In another subtle signal, the miniseries shows Vincente Minnelli (Hugh Laurie), Garland's second husband and father to daughter Liza, appearing indifferent in bed to his wife's kisses. A friend had tried to warn Garland that Minnelli wasn't "marrying material," but she didn't pay attention.
We watch as Garland, who quit taking pills while pregnant, gets hooked again and is repeatedly forced back to work against doctors' advice. Garland, who had made MGM $36 million since she was 12, was fired by the studio and she split from director Minnelli, too.
She later met and married B-movie producer Sid Luft (Victor Garber), who fathered Lorna and Joseph Luft. Although biographies of Garland often portray Luft as a rough-around-the-edges gambler and extravagant spender, his daughter and writer Robert L. Freedman present him in a largely favorable light.
The narrator, speaking as Lorna, says, "My dad became her manager. As far as Mama was concerned, taking care of her was the same thing as loving her. ... With my dad, Mama came closer than she did with anyone else. They truly loved each other. I'm not sure the world ever figured that out."
But they didn't live happily ever after. They were haunted by money problems, even after Garland triumphantly returned to the stage. After she and Luft split up, Garland took up with an actor named Mark Herron - who turned his gaze to the pool boy - and, later, Mickey Deans, the night manager of a disco. They were living in London when Garland suffered a fatal, accidental overdose in June 1969. She was just 47.
"Me and My Shadows" shows the pressure Lorna felt, to care for her younger brother and her mother (the adolescent is warned to never call the operator if Garland's in trouble) and hold the household together on no money. We watch Joey eat the dregs of dry cereal one day as Lorna promises they can eat dinner at a neighbor's.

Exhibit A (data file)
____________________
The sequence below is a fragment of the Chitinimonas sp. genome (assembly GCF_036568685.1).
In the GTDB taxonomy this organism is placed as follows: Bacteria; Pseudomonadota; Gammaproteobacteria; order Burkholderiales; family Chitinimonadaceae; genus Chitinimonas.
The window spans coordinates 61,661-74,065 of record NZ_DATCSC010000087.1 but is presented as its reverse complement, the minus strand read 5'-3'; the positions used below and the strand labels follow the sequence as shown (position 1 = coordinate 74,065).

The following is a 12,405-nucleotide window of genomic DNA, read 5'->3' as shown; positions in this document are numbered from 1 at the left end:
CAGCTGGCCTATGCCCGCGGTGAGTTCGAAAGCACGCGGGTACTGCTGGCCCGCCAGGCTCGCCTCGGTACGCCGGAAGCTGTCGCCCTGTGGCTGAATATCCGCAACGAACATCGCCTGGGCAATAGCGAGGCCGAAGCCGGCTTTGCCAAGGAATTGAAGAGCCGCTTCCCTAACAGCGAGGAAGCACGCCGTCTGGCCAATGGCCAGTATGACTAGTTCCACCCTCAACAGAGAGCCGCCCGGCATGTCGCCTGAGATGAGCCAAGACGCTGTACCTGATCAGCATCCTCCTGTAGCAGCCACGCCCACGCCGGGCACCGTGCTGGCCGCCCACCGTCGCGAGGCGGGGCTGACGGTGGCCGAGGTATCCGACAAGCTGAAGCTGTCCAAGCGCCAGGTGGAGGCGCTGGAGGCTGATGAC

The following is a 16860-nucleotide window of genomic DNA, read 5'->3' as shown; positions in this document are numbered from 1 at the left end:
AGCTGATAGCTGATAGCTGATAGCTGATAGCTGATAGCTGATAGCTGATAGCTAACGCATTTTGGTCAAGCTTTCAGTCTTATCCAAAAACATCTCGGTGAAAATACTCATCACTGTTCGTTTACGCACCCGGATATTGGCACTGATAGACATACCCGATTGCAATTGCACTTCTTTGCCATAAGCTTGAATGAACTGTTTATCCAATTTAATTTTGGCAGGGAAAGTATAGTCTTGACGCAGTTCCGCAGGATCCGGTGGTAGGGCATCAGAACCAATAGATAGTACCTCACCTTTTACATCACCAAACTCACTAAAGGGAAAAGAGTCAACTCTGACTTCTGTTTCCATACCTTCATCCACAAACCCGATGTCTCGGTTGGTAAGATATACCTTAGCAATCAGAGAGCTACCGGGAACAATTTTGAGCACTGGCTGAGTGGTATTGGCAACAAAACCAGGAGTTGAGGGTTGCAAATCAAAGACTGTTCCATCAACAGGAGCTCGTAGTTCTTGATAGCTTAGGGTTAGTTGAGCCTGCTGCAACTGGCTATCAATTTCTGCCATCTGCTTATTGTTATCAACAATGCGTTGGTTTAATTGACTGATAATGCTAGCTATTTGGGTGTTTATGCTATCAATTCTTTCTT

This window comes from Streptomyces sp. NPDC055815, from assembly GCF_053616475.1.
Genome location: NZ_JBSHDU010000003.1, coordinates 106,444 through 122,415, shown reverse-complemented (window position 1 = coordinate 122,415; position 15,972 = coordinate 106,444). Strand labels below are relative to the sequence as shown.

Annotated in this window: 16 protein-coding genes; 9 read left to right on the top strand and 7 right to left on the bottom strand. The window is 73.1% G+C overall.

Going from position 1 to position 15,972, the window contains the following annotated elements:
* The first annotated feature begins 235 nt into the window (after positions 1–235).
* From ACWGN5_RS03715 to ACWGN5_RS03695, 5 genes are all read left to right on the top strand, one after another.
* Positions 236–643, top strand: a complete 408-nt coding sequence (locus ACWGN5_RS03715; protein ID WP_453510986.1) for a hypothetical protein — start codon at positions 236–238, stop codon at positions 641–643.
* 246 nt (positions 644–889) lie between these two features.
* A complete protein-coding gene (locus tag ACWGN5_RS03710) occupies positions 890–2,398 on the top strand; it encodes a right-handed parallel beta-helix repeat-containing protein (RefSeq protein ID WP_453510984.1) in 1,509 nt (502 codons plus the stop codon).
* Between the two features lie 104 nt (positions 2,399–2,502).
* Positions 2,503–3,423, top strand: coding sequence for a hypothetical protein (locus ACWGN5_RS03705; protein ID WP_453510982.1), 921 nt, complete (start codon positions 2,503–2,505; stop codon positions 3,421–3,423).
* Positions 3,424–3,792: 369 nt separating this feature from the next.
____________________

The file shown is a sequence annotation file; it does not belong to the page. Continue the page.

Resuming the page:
Lorna has criticized some Garland biographers for inaccuracies and failing to address the star as parent. Garland is a better mother than you might think, but she's burdened by overwork, abuse by the studio system, drug and alcohol addiction and money shortages. As an adult, she doesn't suffer fools easily, as we see in a meeting with CBS executives who aren't pleased with her TV show. By the way, that's Davis singing a few bars of "Over the Rainbow" into the phone.
Sid Luft comes across as the stabilizing force in his wife's life and that of his children. As her mother before her, Lorna loves her father. She also loves her mother, who is presented in a realistic and yet enormously sympathetic way.
The final words belong to both Lorna and Judy. "When people refer to my family's life as a tragedy, they completely miss the point. Mama never saw herself as tragic. She never lost her optimism," or her joy of performing and sense that she had to carry on.
Garland likely would be proud of the picture her daughter paints. It doesn't canonize Garland. It doesn't demonize her, either.
It also doesn't air all the dirty laundry of Garland and those in her circle, such as agent David Begelman, who supposedly romanced her and bilked her of a small fortune. It gets in a few little digs at people like Lana Turner and Grace Kelly, who won the Academy Award the year Garland was nominated for "A Star Is Born." In the end, it strikes just the right note.